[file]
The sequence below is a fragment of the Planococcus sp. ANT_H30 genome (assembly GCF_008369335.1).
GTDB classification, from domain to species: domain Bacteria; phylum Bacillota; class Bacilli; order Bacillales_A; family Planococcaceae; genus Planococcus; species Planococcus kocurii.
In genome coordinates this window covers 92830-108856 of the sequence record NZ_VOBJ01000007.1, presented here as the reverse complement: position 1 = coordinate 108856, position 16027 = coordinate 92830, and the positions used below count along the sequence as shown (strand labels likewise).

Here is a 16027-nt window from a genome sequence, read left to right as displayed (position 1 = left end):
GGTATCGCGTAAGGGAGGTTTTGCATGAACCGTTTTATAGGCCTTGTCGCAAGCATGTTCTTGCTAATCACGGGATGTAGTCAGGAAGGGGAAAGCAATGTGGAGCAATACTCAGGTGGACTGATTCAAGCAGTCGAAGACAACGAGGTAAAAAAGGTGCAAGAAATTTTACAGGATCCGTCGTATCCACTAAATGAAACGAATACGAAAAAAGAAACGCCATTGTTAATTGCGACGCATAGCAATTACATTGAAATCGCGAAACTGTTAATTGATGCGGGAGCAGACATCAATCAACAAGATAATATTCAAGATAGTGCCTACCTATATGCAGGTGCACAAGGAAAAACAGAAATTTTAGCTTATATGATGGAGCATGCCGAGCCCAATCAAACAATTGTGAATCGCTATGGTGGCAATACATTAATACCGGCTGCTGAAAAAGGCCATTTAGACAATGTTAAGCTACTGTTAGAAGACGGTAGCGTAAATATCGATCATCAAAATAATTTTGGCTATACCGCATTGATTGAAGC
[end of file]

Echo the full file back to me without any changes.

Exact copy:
The sequence below is a fragment of the Planococcus sp. ANT_H30 genome (assembly GCF_008369335.1).
GTDB classification, from domain to species: domain Bacteria; phylum Bacillota; class Bacilli; order Bacillales_A; family Planococcaceae; genus Planococcus; species Planococcus kocurii.
In genome coordinates this window covers 92830-108856 of the sequence record NZ_VOBJ01000007.1, presented here as the reverse complement: position 1 = coordinate 108856, position 16027 = coordinate 92830, and the positions used below count along the sequence as shown (strand labels likewise).

Here is a 16027-nt window from a genome sequence, read left to right as displayed (position 1 = left end):
GGTATCGCGTAAGGGAGGTTTTGCATGAACCGTTTTATAGGCCTTGTCGCAAGCATGTTCTTGCTAATCACGGGATGTAGTCAGGAAGGGGAAAGCAATGTGGAGCAATACTCAGGTGGACTGATTCAAGCAGTCGAAGACAACGAGGTAAAAAAGGTGCAAGAAATTTTACAGGATCCGTCGTATCCACTAAATGAAACGAATACGAAAAAAGAAACGCCATTGTTAATTGCGACGCATAGCAATTACATTGAAATCGCGAAACTGTTAATTGATGCGGGAGCAGACATCAATCAACAAGATAATATTCAAGATAGTGCCTACCTATATGCAGGTGCACAAGGAAAAACAGAAATTTTAGCTTATATGATGGAGCATGCCGAGCCCAATCAAACAATTGTGAATCGCTATGGTGGCAATACATTAATACCGGCTGCTGAAAAAGGCCATTTAGACAATGTTAAGCTACTGTTAGAAGACGGTAGCGTAAATATCGATCATCAAAATAATTTTGGCTATACCGCATTGATTGAAGC